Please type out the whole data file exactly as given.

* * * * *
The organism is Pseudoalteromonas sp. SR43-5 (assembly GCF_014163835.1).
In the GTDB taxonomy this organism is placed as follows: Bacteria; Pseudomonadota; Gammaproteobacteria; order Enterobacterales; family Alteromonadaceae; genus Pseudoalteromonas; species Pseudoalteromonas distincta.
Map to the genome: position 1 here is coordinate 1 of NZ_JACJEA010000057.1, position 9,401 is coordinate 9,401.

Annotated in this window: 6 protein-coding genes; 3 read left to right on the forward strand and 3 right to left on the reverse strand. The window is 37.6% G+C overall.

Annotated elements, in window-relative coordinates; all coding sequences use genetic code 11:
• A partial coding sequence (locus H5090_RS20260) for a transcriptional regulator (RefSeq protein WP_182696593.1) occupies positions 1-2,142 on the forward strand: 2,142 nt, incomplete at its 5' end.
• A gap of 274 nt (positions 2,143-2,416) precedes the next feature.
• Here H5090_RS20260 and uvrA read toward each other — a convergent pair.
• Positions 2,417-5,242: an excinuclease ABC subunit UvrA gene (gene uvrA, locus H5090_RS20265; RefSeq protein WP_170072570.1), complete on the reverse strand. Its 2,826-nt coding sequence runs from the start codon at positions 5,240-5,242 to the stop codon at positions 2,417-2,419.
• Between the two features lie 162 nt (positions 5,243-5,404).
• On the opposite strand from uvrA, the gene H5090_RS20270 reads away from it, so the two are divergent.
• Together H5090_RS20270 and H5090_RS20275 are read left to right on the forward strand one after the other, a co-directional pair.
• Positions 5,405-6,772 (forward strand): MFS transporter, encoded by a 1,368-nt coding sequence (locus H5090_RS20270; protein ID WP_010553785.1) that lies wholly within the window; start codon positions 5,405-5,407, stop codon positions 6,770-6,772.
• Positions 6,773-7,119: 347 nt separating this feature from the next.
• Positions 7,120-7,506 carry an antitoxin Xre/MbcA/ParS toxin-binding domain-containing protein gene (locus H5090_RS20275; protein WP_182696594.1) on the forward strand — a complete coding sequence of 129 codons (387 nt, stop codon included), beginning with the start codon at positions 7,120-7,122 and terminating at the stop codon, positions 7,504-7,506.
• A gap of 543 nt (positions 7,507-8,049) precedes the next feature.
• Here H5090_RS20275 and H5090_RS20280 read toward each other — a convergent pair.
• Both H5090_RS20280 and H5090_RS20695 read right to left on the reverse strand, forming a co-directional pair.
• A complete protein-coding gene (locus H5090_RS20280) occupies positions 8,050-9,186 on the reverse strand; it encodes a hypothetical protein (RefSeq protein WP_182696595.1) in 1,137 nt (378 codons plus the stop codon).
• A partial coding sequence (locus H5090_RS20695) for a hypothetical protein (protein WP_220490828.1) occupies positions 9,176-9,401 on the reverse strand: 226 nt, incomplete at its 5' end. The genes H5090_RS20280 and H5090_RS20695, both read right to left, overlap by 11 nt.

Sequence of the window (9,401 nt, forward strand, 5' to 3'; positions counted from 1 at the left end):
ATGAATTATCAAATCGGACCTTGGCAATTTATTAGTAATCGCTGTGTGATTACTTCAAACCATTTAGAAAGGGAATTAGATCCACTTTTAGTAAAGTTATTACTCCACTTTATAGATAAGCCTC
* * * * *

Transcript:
The organism is Pseudoalteromonas sp. SR43-5 (assembly GCF_014163835.1).
In the GTDB taxonomy this organism is placed as follows: Bacteria; Pseudomonadota; Gammaproteobacteria; order Enterobacterales; family Alteromonadaceae; genus Pseudoalteromonas; species Pseudoalteromonas distincta.
Map to the genome: position 1 here is coordinate 1 of NZ_JACJEA010000057.1, position 9,401 is coordinate 9,401.

Annotated in this window: 6 protein-coding genes; 3 read left to right on the forward strand and 3 right to left on the reverse strand. The window is 37.6% G+C overall.

Annotated elements, in window-relative coordinates; all coding sequences use genetic code 11:
• A partial coding sequence (locus H5090_RS20260) for a transcriptional regulator (RefSeq protein WP_182696593.1) occupies positions 1-2,142 on the forward strand: 2,142 nt, incomplete at its 5' end.
• A gap of 274 nt (positions 2,143-2,416) precedes the next feature.
• Here H5090_RS20260 and uvrA read toward each other — a convergent pair.
• Positions 2,417-5,242: an excinuclease ABC subunit UvrA gene (gene uvrA, locus H5090_RS20265; RefSeq protein WP_170072570.1), complete on the reverse strand. Its 2,826-nt coding sequence runs from the start codon at positions 5,240-5,242 to the stop codon at positions 2,417-2,419.
• Between the two features lie 162 nt (positions 5,243-5,404).
• On the opposite strand from uvrA, the gene H5090_RS20270 reads away from it, so the two are divergent.
• Together H5090_RS20270 and H5090_RS20275 are read left to right on the forward strand one after the other, a co-directional pair.
• Positions 5,405-6,772 (forward strand): MFS transporter, encoded by a 1,368-nt coding sequence (locus H5090_RS20270; protein ID WP_010553785.1) that lies wholly within the window; start codon positions 5,405-5,407, stop codon positions 6,770-6,772.
• Positions 6,773-7,119: 347 nt separating this feature from the next.
• Positions 7,120-7,506 carry an antitoxin Xre/MbcA/ParS toxin-binding domain-containing protein gene (locus H5090_RS20275; protein WP_182696594.1) on the forward strand — a complete coding sequence of 129 codons (387 nt, stop codon included), beginning with the start codon at positions 7,120-7,122 and terminating at the stop codon, positions 7,504-7,506.
• A gap of 543 nt (positions 7,507-8,049) precedes the next feature.
• Here H5090_RS20275 and H5090_RS20280 read toward each other — a convergent pair.
• Both H5090_RS20280 and H5090_RS20695 read right to left on the reverse strand, forming a co-directional pair.
• A complete protein-coding gene (locus H5090_RS20280) occupies positions 8,050-9,186 on the reverse strand; it encodes a hypothetical protein (RefSeq protein WP_182696595.1) in 1,137 nt (378 codons plus the stop codon).
• A partial coding sequence (locus H5090_RS20695) for a hypothetical protein (protein WP_220490828.1) occupies positions 9,176-9,401 on the reverse strand: 226 nt, incomplete at its 5' end. The genes H5090_RS20280 and H5090_RS20695, both read right to left, overlap by 11 nt.

Sequence of the window (9,401 nt, forward strand, 5' to 3'; positions counted from 1 at the left end):
ATGAATTATCAAATCGGACCTTGGCAATTTATTAGTAATCGCTGTGTGATTACTTCAAACCATTTAGAAAGGGAATTAGATCCACTTTTAGTAAAGTTATTACTCCACTTTATAGATAAGCCTC